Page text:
MONEY Investing

If You Live in Vegas, You Might Want to Buy More Bonds

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Las Vegas' more volatile home prices suggest residents should invest their portfolios more conservatively, a new report says. Glenn Pinkerton—Las Vegas News Bureau

Where you live, and how much home equity you have, should impact how you invest for retirement, argue Morningstar experts.

The collapse of housing prices five years ago made a lot of people question whether owning a home was a good investment. But you probably never connected where you live with how you invest.

That’s a mistake, says David Blanchett, head of retirement research at Morningstar. Blanchett argues in a recent paper that investors’ strategy for building retirement wealth should look beyond typical portfolio considerations — stocks versus bonds, growth versus value — and take into account the health of your real estate market.

“Real estate is the largest physical asset most households have,” Blanchett says. And it can be an important financial asset: Home equity could be tapped to help fund retirement, or a paid-off home passed along to heirs.

But, as the housing bust taught us the hard way, a downturn in home prices can wipe out equity in a flash. Especially if you own a home in a market where prices are volatile, such as Las Vegas, Miami, or Washington D.C.

In that case, you might want to adjust your investment strategy, according to Morningstar. Here are some ways your housing situation could impact your investing style:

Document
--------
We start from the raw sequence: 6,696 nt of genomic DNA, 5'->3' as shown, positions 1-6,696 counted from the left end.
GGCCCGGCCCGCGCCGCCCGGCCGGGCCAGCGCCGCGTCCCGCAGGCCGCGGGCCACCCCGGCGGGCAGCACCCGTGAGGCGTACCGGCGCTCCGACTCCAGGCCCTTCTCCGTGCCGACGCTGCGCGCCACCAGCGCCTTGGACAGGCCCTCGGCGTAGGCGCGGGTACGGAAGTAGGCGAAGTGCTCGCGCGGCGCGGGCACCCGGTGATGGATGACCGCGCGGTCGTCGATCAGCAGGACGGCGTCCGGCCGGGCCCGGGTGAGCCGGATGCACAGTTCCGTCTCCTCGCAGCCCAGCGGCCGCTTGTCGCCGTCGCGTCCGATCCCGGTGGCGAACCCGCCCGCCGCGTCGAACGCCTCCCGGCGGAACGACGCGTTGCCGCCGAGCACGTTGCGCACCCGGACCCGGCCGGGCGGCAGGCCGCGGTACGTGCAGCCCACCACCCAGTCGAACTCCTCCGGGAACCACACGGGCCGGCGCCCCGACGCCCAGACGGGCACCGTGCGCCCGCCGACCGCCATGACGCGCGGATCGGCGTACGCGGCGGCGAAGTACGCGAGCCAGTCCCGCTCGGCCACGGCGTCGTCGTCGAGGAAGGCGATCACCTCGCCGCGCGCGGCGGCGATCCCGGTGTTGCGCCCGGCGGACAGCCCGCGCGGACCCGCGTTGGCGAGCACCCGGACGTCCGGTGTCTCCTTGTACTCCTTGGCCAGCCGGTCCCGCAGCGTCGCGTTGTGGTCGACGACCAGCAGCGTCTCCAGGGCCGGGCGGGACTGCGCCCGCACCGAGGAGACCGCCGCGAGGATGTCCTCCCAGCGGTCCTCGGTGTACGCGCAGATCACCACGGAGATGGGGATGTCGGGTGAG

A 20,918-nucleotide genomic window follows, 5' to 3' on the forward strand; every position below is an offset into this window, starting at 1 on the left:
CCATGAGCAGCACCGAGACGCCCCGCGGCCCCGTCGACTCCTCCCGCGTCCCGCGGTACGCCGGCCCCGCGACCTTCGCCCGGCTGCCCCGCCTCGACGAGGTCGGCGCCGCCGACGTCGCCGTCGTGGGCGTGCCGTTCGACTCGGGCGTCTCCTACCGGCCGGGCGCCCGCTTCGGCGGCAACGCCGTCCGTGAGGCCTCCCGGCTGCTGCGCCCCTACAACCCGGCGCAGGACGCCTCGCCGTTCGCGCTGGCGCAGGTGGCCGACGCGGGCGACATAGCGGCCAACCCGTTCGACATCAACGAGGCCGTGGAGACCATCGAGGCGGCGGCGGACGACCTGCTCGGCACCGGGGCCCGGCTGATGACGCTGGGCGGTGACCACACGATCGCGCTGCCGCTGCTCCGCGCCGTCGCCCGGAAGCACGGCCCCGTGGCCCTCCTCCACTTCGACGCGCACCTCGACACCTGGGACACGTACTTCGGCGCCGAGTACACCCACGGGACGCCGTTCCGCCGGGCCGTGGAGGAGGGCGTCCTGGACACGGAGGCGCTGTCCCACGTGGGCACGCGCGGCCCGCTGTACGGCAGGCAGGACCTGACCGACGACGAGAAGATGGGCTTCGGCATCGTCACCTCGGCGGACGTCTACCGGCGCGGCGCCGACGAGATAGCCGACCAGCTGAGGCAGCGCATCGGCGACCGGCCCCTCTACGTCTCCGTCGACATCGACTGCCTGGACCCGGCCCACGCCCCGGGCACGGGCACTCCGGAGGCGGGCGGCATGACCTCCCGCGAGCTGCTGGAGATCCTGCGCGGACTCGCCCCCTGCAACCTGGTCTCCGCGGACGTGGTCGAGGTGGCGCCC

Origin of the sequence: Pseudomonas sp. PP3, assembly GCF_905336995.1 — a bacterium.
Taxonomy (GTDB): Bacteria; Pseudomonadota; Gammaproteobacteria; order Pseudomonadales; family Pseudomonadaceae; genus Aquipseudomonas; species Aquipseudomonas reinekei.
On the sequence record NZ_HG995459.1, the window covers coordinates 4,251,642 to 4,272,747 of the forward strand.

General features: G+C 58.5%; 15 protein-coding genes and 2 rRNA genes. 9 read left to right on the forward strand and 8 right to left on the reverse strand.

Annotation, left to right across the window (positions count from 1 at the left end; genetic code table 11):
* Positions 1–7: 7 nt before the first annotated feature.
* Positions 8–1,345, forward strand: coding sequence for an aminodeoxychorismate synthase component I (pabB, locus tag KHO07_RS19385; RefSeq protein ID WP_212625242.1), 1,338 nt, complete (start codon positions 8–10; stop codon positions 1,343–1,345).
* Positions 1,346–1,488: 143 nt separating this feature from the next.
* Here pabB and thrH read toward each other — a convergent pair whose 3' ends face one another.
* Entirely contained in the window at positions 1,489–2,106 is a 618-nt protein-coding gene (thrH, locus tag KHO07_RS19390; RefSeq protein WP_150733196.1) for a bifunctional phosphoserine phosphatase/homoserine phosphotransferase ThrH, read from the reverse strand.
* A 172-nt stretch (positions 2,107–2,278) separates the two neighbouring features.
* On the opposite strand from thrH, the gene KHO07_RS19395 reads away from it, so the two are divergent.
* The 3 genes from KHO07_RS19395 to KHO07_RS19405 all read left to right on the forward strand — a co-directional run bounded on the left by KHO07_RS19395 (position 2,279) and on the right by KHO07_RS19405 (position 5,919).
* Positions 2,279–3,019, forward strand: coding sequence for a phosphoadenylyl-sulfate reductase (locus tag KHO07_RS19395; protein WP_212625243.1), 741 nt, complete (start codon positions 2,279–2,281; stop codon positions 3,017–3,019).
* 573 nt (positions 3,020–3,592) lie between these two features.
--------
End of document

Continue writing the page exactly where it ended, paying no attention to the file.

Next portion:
If you live in a one-company town: Invest more conservatively. A city dominated by one industry or one company leaves you vulnerable. “If that company went out of business, or had a significant layoff, lots of people might all want to move at the same time,” Blanchett says. Even if you don’t work for the company, you’re still exposed.

If you have a lot of equity in your home: Invest more aggressively. The more equity you have in your home, the less affected you are by pricing changes. For example, if you’ve just purchased your home with 10% down, a 10% decline in home prices would completely erase the value of your investment. That same decline for someone who has paid off the mortgage would represent a much less significant loss. “You can afford to take on more risk in other parts of your portfolio,” Blanchett says.

If you rent: Increase your allocation to REITs. Stashing a 5%-10% chunk of your portfolio in real estate investment trusts is a common diversification tactic. But owning a home also exposes you to real estate. If you have a lot of home equity, or live in a riskier market, you want to stay at the low end of that allocation. If you rent, on the other hand, you could put closer to 10% of your nest egg in REITs, Blanchett says.

 

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